Sanne Moderator

Novalyyn wrote:
I know that communication is key, but I've been quicker to just avoid it. But now I'm asking: how many people would actually be fine with that? And do you feel it's important to discuss it first, or is it okay to simply present a one-sided crush and hope it's understood as such, like most of your own character's feelings?

This is interesting!

I've RPed one-sided crushes before, but they were pretty fleeting and didn't matter too much for the plot at hand in most cases. On the other hand, I've also had people play crushes and persistently pursue my character who denied their advances, to the point where it stopped being fun because it was all about the crush and the pursuit, not about the story or character development. In one instance it reminded me a lot of real life advances I experienced where my 'no' was met with continuous pursuit because my 'no' wasn't honored, and it got creepy and ventured into harassment really fast. It's not fun to play this kind of thing in roleplays when that's not my goal for the game, and I think it can be upsetting for people who deal with harassment to rehash this in RPs. So if this topic gets explored, I think it's always a good thing to evaluate what the goal is and to talk with your RP partner about any potential experiences or reasons not to RP crushes.

I personally stay away from playing crushes unless it's the goal of the RP (such as a setup for a romantic relationship) and I'm in a good place. I struggle trusting that people understand the fine line between a crush and obsessive behavior though, so I'm likely to say no unless I'm familiar with the person and know them well enough. That's all part of the communication rule though! There are lots of instances where obsessive behavior is part of the RP and both parties enjoy it.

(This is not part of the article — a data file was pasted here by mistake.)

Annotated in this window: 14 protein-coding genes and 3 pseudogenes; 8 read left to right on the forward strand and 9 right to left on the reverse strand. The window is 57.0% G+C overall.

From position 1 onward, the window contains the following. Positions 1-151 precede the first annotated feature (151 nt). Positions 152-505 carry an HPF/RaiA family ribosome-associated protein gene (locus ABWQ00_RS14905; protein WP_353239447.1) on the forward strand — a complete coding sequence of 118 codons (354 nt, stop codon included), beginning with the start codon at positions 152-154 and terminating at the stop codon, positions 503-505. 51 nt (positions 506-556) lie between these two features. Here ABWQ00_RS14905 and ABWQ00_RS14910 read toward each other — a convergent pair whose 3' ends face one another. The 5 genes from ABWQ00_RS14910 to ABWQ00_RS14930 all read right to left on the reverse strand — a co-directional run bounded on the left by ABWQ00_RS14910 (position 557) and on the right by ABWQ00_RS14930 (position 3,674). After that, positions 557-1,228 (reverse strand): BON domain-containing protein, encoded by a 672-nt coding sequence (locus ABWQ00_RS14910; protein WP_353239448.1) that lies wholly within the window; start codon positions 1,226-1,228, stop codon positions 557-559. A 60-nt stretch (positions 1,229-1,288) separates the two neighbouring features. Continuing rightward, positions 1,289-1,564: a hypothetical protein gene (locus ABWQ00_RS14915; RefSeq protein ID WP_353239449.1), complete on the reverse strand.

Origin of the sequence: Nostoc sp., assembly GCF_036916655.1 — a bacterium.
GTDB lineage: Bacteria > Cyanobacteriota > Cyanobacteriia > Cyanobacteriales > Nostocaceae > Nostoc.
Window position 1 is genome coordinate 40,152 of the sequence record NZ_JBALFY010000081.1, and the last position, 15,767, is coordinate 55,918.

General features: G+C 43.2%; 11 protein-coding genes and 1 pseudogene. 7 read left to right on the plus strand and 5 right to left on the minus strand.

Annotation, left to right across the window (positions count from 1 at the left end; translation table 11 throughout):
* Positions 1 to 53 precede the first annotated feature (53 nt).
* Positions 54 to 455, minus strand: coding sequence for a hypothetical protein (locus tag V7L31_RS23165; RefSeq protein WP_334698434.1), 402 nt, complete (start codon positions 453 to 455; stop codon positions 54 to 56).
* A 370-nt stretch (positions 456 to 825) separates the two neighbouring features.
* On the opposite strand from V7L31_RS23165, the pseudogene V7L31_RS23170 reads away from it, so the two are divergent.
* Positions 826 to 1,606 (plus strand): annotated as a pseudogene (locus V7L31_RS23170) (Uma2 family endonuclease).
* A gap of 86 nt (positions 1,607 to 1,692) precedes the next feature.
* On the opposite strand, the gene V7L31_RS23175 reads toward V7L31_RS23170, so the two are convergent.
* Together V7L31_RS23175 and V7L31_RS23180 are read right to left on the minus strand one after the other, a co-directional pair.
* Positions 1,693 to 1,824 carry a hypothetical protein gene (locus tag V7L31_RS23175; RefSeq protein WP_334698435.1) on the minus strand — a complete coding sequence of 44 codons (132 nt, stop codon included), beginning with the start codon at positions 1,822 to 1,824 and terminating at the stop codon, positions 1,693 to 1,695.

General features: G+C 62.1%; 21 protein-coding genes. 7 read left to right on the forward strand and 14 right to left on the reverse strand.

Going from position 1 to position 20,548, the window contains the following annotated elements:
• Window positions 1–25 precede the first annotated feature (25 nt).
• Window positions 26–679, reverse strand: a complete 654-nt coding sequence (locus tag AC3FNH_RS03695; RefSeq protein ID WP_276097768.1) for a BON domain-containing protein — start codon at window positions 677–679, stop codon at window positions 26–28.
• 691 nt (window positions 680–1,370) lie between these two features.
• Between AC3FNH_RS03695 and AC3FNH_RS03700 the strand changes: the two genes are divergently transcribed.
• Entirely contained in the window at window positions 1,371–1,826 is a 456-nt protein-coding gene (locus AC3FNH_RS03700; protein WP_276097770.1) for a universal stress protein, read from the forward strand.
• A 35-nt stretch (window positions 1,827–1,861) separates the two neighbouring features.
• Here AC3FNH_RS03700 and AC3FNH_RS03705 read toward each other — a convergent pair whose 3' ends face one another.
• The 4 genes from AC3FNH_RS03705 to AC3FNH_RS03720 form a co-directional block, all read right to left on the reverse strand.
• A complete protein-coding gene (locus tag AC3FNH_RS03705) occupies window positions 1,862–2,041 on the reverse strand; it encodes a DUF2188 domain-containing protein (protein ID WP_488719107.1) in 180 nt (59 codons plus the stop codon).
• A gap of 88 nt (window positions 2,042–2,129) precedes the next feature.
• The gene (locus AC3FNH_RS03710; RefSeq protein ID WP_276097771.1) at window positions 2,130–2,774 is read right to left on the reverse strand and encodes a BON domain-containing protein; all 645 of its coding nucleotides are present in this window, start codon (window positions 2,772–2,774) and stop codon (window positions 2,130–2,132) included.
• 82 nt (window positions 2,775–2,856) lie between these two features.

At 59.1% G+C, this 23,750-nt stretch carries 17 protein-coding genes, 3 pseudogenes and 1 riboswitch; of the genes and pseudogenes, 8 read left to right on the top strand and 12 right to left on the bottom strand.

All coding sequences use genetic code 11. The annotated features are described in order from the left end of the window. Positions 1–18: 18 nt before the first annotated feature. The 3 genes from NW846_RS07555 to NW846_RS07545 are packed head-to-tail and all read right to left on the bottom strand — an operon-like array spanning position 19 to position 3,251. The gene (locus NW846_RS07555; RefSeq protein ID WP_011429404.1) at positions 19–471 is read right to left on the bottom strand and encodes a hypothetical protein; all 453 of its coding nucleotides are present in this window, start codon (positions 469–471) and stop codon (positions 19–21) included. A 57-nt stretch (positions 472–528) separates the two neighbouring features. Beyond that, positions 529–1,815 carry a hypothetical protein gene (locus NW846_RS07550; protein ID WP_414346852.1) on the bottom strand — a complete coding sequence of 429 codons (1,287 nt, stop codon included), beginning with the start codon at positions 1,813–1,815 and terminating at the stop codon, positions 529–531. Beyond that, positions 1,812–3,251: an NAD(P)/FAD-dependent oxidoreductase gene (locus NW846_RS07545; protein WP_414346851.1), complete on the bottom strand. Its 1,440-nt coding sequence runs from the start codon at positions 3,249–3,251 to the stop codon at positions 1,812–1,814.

Libertine wrote:
Communication is key. I'm guilty of trying to outright avoid this, too, because I've been guilted when my OCs don't always reciprocate. But I've had folks ask if it's alright for their character to develop an attraction to mine, and while the answer's always "I won't tell you how to write your character", I can appreciate them taking the time to ask. If a character naturally starts to have a crush, that's fine, so long as it doesn't come accompanied by out-of-character expectations. We can never truly predict RP, which is half the fun of it. Those set on the belief that romance absolutely will happen (disclaimer: romance plots) are possibly setting themselves up for disappointment, or pressuring the other party. But when it's communicated, when both players are comfortable and the characters are just acting per their personalities, there's a clear divide between IC and OOC goals...? There's nothing wrong with it. It's a natural occurrence. Where it goes from there is up to the characters!

I remember when we played our characters together and this came up! It was a really fun and welcome experience, very respectful and adorable all around. :) I enjoyed that.
Sanne wrote:
I've also had people play crushes and persistently pursue my character who denied their advances, to the point where it stopped being fun because it was all about the crush and the pursuit, not about the story or character development. In one instance it reminded me a lot of real life advances I experienced where my 'no' was met with continuous pursuit because my 'no' wasn't honored, and it got creepy and ventured into harassment really fast.

The root of the issue, I see this too often outside of romance plots :( it's important to know when to draw the line!
Sanne wrote:
I remember when we played our characters together and this came up! It was a really fun and welcome experience, very respectful and adorable all around. :) I enjoyed that.